or Connect
TheSandTrap.com › Golf Forum › The Pro Shop › Clubs, Grips, Shafts, Fitting › Average swing weight and length on tour
New Posts  All Forums:Forum Nav:

Average swing weight and length on tour - Page 2

post #19 of 22

Old thread, but since it has come back up...

 

One thing to keep in mind is that static weight (the overall weight of a club) and the swing weight of a club are not necessarily related. For example, switching a 80 g shaft and 30 g grip to a 90 g shaft and 40 g grip (total increase of static weight of 20 g) will theoretically decrease the swing weight of a club (although the actual change may be immaterial depending on the mass of the club head). Conversely, adding 20 g of weight to the club head will drastically increase the swing weight. In this example, you have two clubs that have the same static weight (and therefore mass) but with a very different swing weight.

 

In the end, swing speed is the more crucial variable in calculating ball speed. The formula is vball = ((vclub*(1.67))/(1.0+(mball/mclub))) where vball = ball speed at impact, vclub = velocity of club head at impact, mball = mass of the golf ball, and mclub = mass of the club. To illustrate the point, a club with mass of 200g traveling at 100 mph will cause a ball weighing 45.9262 g to launch at 135.81 mph. An increase of just 2 mph in club head speed will result in an increase in ball speed of approximately 3 mph. To achieve the same increase without changing club head speed, the mass of the club would have to be increased by about 24 g. And at that point, you likely won't be able to keep the same club head speed. Of course this formula does not take into account certain physical properties of the ball and club, such as MOI in the club. However, all things held constant, the illustration still works, I think.

 

The whole point is that you have to find the static weight and swing weight that give you the highest possible ball speed.        

post #20 of 22
Quote:
Originally Posted by geauxforbroke View Post
 

Old thread, but since it has come back up...

 

One thing to keep in mind is that static weight (the overall weight of a club) and the swing weight of a club are not necessarily related. For example, switching a 80 g shaft and 30 g grip to a 90 g shaft and 40 g grip (total increase of static weight of 20 g) will theoretically decrease the swing weight of a club (although the actual change may be immaterial depending on the mass of the club head). Conversely, adding 20 g of weight to the club head will drastically increase the swing weight. In this example, you have two clubs that have the same static weight (and therefore mass) but with a very different swing weight.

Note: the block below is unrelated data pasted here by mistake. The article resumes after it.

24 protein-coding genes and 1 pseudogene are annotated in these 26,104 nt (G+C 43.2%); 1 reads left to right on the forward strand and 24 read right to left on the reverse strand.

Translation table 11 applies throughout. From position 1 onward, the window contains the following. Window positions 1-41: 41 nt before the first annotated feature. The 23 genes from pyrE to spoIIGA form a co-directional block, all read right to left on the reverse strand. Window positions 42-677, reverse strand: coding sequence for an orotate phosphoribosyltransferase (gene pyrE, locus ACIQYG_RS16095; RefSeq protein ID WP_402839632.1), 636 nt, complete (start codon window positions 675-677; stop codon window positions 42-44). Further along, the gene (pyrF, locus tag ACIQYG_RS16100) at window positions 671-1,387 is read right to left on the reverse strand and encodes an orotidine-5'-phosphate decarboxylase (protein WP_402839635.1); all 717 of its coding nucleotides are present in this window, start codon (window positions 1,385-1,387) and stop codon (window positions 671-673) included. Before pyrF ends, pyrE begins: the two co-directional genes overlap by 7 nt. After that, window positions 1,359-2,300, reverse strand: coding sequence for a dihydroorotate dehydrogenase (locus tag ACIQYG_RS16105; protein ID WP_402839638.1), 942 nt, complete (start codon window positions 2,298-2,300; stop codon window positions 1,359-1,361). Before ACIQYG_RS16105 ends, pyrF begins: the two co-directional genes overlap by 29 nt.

In the end, swing speed is the more crucial variable in calculating ball speed. The formula is vball = ((vclub*(1.67))/(1.0+(mball/mclub))) where vball = ball speed at impact, vclub = velocity of club head at impact, mball = mass of the golf ball, and mclub = mass of the club. To illustrate the point, a club with mass of 200g traveling at 100 mph will cause a ball weighing 45.9262 g to launch at 135.81 mph. An increase of just 2 mph in club head speed will result in an increase in ball speed of approximately 3 mph. To achieve the same increase without changing club head speed, the mass of the club would have to be increased by about 24 g. And at that point, you likely won't be able to keep the same club head speed. Of course this formula does not take into account certain physical properties of the ball and club, such as MOI in the club. However, all things held constant, the illustration still works, I think.

 

The whole point is that you have to find the static weight and swing weight that give you the highest possible ball speed.        

 

 

Yea that is just a collision formula. 

 

Smash Factor = (1+COR)/(1+(Mb/Mc))